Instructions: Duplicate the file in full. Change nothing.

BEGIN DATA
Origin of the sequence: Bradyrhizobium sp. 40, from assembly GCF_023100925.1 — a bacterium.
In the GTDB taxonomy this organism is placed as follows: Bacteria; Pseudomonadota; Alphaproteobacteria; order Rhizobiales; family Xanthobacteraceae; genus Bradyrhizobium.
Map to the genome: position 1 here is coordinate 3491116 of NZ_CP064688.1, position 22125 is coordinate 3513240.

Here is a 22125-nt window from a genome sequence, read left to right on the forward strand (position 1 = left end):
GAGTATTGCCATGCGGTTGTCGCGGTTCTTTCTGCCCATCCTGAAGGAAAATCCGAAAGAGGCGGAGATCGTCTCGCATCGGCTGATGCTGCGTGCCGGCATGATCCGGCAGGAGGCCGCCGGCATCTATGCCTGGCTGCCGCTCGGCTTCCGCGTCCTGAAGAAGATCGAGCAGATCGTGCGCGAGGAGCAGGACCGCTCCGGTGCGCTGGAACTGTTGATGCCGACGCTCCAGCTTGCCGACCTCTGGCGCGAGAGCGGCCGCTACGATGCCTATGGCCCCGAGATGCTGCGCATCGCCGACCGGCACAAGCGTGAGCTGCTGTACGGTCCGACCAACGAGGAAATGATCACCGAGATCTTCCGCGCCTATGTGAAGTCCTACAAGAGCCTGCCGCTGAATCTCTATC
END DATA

Origin of the sequence: Bradyrhizobium sp. 40, from assembly GCF_023100925.1 — a bacterium.
In the GTDB taxonomy this organism is placed as follows: Bacteria; Pseudomonadota; Alphaproteobacteria; order Rhizobiales; family Xanthobacteraceae; genus Bradyrhizobium.
Map to the genome: position 1 here is coordinate 3491116 of NZ_CP064688.1, position 22125 is coordinate 3513240.

Here is a 22125-nt window from a genome sequence, read left to right on the forward strand (position 1 = left end):
GAGTATTGCCATGCGGTTGTCGCGGTTCTTTCTGCCCATCCTGAAGGAAAATCCGAAAGAGGCGGAGATCGTCTCGCATCGGCTGATGCTGCGTGCCGGCATGATCCGGCAGGAGGCCGCCGGCATCTATGCCTGGCTGCCGCTCGGCTTCCGCGTCCTGAAGAAGATCGAGCAGATCGTGCGCGAGGAGCAGGACCGCTCCGGTGCGCTGGAACTGTTGATGCCGACGCTCCAGCTTGCCGACCTCTGGCGCGAGAGCGGCCGCTACGATGCCTATGGCCCCGAGATGCTGCGCATCGCCGACCGGCACAAGCGTGAGCTGCTGTACGGTCCGACCAACGAGGAAATGATCACCGAGATCTTCCGCGCCTATGTGAAGTCCTACAAGAGCCTGCCGCTGAATCTCTATC